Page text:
A jury has found a former U.S. Capitol Police (USCP) officer guilty of obstructing the investigation into the Jan. 6, 2021, breach of the U.S. Capitol.
Michael Riley, 51, was convicted on Oct. 28 of violating a law that states a person who “alters, destroys, mutilates, or conceals a record, document, or other object, or attempts to do so, with the intent to impair the object’s integrity or availability for use in an official proceeding” shall be punished by up to 20 years in prison.
But jurors deadlocked on a second obstruction charge, and U.S. District Judge Amy Berman Jackson, an Obama appointee overseeing the trial, declared a mistrial on that count.
On that count “we have, after lengthy discussions and multiple approaches, reached a deadlock that we feel certain will not shift,” the jury said in a note to Jackson.
The charge alleged Riley caused or induced a person to “alter, destroy, mutilate, or conceal an object with intent to impair the object’s integrity or availability for use in an official proceeding.”
Riley was charged in 2021 with obstruction after authorities said he told a Jan. 6 attendee to remove photographs from their Facebook page.
Riley then deleted messages he exchanged with the person several days after the person was arrested, according to charging documents.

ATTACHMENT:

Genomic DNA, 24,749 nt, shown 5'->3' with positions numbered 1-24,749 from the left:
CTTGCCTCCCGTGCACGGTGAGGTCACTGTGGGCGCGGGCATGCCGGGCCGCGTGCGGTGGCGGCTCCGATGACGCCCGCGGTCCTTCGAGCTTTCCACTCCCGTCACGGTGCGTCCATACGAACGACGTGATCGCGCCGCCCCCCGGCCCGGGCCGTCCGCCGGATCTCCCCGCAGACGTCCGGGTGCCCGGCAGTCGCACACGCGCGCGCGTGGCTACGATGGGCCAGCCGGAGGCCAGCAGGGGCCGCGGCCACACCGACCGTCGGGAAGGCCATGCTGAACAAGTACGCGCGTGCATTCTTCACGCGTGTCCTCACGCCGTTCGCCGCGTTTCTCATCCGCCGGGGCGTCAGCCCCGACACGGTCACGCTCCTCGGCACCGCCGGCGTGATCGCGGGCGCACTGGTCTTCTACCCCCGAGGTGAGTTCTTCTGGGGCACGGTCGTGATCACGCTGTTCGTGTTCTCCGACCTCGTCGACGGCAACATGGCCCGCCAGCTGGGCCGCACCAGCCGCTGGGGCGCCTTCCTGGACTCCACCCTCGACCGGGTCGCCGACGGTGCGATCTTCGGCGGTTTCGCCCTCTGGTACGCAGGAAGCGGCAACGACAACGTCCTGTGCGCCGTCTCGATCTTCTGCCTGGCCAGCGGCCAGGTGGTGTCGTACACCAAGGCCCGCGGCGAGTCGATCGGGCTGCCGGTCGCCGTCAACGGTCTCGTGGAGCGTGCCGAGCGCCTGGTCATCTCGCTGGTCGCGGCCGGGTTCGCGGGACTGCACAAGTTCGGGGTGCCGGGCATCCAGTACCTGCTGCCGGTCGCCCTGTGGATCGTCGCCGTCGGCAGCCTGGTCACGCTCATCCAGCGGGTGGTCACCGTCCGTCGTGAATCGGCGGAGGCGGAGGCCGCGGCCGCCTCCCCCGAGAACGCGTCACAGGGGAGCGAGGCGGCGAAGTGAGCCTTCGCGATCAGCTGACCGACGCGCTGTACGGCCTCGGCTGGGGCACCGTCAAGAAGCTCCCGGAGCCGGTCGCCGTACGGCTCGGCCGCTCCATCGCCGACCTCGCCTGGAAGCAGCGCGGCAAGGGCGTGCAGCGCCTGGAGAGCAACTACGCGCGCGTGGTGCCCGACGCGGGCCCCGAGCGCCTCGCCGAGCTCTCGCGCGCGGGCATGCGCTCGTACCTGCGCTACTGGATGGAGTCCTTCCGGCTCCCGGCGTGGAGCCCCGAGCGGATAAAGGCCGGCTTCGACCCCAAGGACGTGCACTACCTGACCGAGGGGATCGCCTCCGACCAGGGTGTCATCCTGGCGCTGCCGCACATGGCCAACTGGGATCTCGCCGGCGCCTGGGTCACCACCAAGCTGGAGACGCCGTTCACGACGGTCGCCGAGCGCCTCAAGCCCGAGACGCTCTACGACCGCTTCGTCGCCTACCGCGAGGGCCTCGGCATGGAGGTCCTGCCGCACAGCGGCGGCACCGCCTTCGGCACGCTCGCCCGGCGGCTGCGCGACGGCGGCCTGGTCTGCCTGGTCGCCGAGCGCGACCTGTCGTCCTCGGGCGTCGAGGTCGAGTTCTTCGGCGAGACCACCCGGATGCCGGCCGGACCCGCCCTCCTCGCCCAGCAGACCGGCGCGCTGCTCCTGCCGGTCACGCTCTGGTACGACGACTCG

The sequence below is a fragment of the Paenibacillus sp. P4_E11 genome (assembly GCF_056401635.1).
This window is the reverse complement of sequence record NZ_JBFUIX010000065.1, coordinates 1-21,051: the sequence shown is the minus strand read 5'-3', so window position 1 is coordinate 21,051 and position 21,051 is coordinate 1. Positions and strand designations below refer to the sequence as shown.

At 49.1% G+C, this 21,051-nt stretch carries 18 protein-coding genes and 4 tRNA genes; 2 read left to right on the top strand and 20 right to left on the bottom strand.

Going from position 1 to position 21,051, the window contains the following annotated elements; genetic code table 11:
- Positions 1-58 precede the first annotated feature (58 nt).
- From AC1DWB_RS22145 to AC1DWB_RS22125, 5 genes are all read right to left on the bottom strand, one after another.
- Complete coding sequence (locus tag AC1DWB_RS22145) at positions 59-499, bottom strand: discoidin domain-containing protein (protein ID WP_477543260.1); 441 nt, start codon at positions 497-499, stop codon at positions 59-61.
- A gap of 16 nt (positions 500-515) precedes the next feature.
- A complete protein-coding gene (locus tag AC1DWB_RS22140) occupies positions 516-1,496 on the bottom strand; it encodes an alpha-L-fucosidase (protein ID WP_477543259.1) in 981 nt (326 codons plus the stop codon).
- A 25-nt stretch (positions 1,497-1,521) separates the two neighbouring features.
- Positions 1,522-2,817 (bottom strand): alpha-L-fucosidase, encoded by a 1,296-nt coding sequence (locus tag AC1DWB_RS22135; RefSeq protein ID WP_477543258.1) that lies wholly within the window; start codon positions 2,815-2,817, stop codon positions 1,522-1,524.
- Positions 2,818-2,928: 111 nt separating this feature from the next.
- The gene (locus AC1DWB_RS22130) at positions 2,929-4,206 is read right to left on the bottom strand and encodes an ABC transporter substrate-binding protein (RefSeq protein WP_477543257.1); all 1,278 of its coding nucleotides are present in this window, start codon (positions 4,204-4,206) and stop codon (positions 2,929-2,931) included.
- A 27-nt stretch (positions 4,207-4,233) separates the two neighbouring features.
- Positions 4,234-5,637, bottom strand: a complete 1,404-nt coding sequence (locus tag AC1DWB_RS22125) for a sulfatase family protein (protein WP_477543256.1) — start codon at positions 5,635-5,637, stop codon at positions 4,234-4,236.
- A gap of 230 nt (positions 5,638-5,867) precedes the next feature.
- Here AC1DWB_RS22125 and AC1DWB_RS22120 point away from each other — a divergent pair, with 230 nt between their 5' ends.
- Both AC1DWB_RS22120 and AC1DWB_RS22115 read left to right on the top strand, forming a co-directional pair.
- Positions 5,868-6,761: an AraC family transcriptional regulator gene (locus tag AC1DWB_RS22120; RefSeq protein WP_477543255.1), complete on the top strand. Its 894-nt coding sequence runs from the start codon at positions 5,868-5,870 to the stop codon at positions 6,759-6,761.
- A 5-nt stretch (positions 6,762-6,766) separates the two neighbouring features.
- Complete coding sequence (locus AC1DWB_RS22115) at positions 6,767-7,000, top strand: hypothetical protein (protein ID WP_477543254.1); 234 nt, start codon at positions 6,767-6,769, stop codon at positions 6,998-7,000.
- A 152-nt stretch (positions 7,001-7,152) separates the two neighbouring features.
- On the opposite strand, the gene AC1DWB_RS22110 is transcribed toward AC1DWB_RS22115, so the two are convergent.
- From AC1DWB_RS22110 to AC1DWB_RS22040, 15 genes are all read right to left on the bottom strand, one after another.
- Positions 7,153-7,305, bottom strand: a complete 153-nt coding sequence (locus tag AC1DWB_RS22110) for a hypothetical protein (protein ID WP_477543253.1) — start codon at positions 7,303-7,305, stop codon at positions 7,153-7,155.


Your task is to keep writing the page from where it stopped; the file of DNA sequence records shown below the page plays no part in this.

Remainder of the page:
Riley’s lawyers lodged a motion for acquittal during the trial. Jackson reserved judgement on the motion until after the trial.
“Michael Riley never obstructed any grand jury proceeding, nor did he attempt or intend to do so, and he looks forward to continuing to raise all legal arguments in his defense consistent with the briefing schedule set by the Court on the still pending motion for judgment of acquittal, on which the Court reserved ruling until after the verdict, and in any future appeal, to the extent one becomes necessary,” Christopher Macchiaroli, one of the lawyers, told The Epoch Times via email.
Riley plans to appeal if the court denies the motion for acquittal on the charge for which the jurors returned a guilty verdict.
The USCP did not respond to a request for comment.
After the charges were announced, USCP Chief Tom Manger said that obstruction of justice “is a very serious allegation” and that after learning of the allegations, Riley was placed on leave pending the completion of the case.
Riley resigned several weeks later.
“As is the case with many of his colleagues, Officer Riley engaged in acts of heroism on January 6, 2021, responding to the attack on the U.S. Capitol,” his lawyers said in a statement at the time. “With regard to the charges against him, the evidence will show that it is not a felony for one person to suggest to another that they take down ill-conceived Facebook posts.”